That although the Rules of Court direct Notice of the intended application for admis
sons applying to be admitted Attorneys, and the Examiners make strict inquiry of the Masters regarding the faithful service and general good conduct of the apprentice.
That no persons are admitted to Holy Orders
Inns of Court and Chancery.—Points in Equity Practice.-Notes on Recent Statutes.
without a strict Examination as to their cha- | 1793, directed such Notices to be entered in racter and qualifications. Books to be kept for that purpose at each of the Judge's Chambers.
That no persons are admitted to practise as Surgeons without an Examination before the Court of Examiners of the College; and none are admitted to practise as Apothecaries without being examined by Examiners appointed by the Court of Assistants of the Apothecaries Company.
Your Memorialists beg leave most respect fully to submit the foregoing Statement to your Lordships' consideration, to solicit that you will be pleased to make such order for remedy of the present inconveniences as to your Lordships shall seem ́(L. S.)
That, with a view to the consideration of your Lordships' powers and authorities for remedying the evils suggested, your Memorialists beg leave to submit the following Abstract of the Statutes and Rules of Court relating to the 28th May, 1835. subject.
By the 4th Henry 4, c. 18 (1403), it was enacted that all the Attorneys should be examined by the Justices, and by their discretion put in the Roll, and they that were good and virtuous and of good fame should be received and sworn well and truly to serve in their Offices; and that the other Attorneys should be put out by the discretion of the said
POINTS IN EQUITY PRACTICE.
IN SUIT COMMENCED BY SUMMONS.
Held, by the Vice-Chancellor Kindersley that in a suit commenced by summons, the Court may decide questions between parties entitled to the residuary estate, if these questions By the 3rd James 1, c. 7 (1606), it is enacted are founded upon the decree, but it cannot go that none should be admitted except those out of the decree, and if that did not extend brought up in the Courts or otherwise, well beyond estate specifically bequeathed, the practised and of skilful and honest disposition. Court cannot determine nor direct inquiries as By a Rule made in Michaelmas Term, 1564, to a question of conversion of leaseholds, init was provided that none should be admitted an Attorney unless he had practised five years as a common Solicitor in Court, or had served five years as a Clerk to some Judge, Serjeantat-Law, practising Counsel, Attorney, Clerk, or Officer of one of the Courts at Westminster,
and should on Examination be found of good ability and honesty for such employment; and that the Court should once in every year, in Michaelmas Term, nominate twelve or more able and credible practisers to continue for the ensuing year to examine such persons as should desire to be admitted Attorneys, and appoint convenient times and places for the Examinanation; and the persons desiring to be admitted were first to attend with their proofs of service, then repair to the persons appointed to examine, and being approved, to be presented to the Court and sworn.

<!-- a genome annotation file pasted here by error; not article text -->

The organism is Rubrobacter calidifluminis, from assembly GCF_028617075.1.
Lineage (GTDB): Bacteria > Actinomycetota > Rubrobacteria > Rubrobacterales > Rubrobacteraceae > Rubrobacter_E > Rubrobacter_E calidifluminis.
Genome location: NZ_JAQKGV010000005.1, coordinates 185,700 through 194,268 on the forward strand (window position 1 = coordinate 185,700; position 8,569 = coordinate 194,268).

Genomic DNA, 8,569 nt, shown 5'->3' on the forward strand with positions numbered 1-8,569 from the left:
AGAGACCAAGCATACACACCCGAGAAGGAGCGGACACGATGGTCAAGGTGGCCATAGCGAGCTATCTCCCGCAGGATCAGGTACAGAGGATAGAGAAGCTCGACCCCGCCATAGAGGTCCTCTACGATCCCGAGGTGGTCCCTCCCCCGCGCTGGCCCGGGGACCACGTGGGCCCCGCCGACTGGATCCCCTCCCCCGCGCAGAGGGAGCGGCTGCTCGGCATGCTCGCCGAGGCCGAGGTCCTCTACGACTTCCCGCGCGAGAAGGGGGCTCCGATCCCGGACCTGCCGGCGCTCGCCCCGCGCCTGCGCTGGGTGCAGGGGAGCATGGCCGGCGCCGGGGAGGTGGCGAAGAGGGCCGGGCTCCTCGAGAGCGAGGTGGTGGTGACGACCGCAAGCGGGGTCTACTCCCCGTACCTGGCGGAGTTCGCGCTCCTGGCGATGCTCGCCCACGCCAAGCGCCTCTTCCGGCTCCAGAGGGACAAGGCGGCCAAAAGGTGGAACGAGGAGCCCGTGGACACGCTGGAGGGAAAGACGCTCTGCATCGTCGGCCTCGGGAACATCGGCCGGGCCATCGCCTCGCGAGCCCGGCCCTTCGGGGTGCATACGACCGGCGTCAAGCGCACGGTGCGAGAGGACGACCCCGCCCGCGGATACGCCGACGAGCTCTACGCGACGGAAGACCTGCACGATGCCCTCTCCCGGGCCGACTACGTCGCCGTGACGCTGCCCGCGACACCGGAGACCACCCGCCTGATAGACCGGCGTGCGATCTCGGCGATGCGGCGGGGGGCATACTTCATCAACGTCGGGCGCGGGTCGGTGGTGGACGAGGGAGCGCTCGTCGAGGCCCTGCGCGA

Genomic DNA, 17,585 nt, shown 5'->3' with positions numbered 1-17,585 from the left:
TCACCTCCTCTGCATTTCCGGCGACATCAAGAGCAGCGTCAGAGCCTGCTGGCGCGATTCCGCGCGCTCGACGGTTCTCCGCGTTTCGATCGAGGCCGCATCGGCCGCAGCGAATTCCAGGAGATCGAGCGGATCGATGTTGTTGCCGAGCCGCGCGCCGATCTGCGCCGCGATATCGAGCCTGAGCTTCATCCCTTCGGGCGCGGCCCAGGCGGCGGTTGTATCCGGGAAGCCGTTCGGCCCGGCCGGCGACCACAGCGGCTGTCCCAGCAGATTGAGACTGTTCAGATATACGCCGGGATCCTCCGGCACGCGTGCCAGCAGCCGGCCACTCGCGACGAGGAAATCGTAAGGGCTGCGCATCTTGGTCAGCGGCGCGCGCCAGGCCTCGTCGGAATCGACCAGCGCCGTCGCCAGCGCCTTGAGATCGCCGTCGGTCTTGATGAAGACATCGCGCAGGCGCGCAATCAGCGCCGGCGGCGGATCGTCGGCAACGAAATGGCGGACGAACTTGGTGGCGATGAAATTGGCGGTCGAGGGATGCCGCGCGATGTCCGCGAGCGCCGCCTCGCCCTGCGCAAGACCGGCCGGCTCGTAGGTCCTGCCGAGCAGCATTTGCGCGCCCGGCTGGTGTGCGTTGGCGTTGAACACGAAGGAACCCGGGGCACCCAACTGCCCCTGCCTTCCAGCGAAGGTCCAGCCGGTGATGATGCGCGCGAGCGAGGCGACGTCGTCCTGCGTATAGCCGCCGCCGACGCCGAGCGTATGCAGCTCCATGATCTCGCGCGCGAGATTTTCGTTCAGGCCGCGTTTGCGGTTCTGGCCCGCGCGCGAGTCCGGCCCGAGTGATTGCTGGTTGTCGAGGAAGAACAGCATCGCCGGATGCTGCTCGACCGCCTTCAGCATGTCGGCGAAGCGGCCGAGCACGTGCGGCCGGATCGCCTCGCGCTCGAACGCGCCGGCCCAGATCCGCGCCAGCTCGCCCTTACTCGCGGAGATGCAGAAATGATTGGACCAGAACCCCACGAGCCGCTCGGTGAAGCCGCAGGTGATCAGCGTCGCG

By the 2nd Geo. 2, c. 23, s. 2 (1729), it was enacted that the Judges, or any one or more of them, before they admitted any person to take the Oath required by the Act, should ex amine and inquire by such ways and means as they thought proper touching his fitness and capacity to act as an Attorney, and if such Judge or Judges should be satisfied that such person was duly qualified to be admitted to act as an Attorney, then, and not otherwise, the said Judge or Judges should administer the Oath.
That by virtue of the powers and authorities of this Statute the Judges, by Rule of Trinity
volving the assumption of their being specifically bequeathed.
In such a case, under a decree made on a summons, as well as on a bill, if the decree is insufficient, it must be re-heard. West v. Laing 3 Drewry, 331.
OPENING BIDDINGS ON SALE BY PRIVATE
The rule under which the Court permits a stranger to intervene, for the purpose of opening biddings on a sale by auction before the Master, has no application to a sale before him by private contract. Millican v. Vanderplank, 11 Hare, 136.
NOTES ON RECENT STATUTES.
CHARITABLE TRUSTS' ACT.-" MATTER
Ir appeared that the matter of a charity had come before the Court under Sir S. Romilly's Act, and that an order had been made, approving a scheme and directing inter alia the trustees to pay certain things and then to invest the residue.
A petition for the erection of a new school with part of the charity funds was held not to Term, 1791, directed the Notices of intention to apply for Admission to be affixed on the be within the 16 & 17 Vict. c. 137, s. 17, and outside of the Courts of Law at Westminster, could not be made except under the sanction and in other places; and it being afterwards of the Commissioners. In re Ford's Charity, considered that this notice was insufficient, the 3 Drewry, 324. Judges, by a further Rule of Trinity Term,
Remarkable Trials-The Slow Poisoning Case.
THE SLOW POISONING CASE.
THE trial of Joseph Snaith Wooler, for the murder of his wife by poison, took place at Durham, on the 7th, 8th, and 10th December. The prisoner is a country gentleman residing at Great Burdon, near Darlington.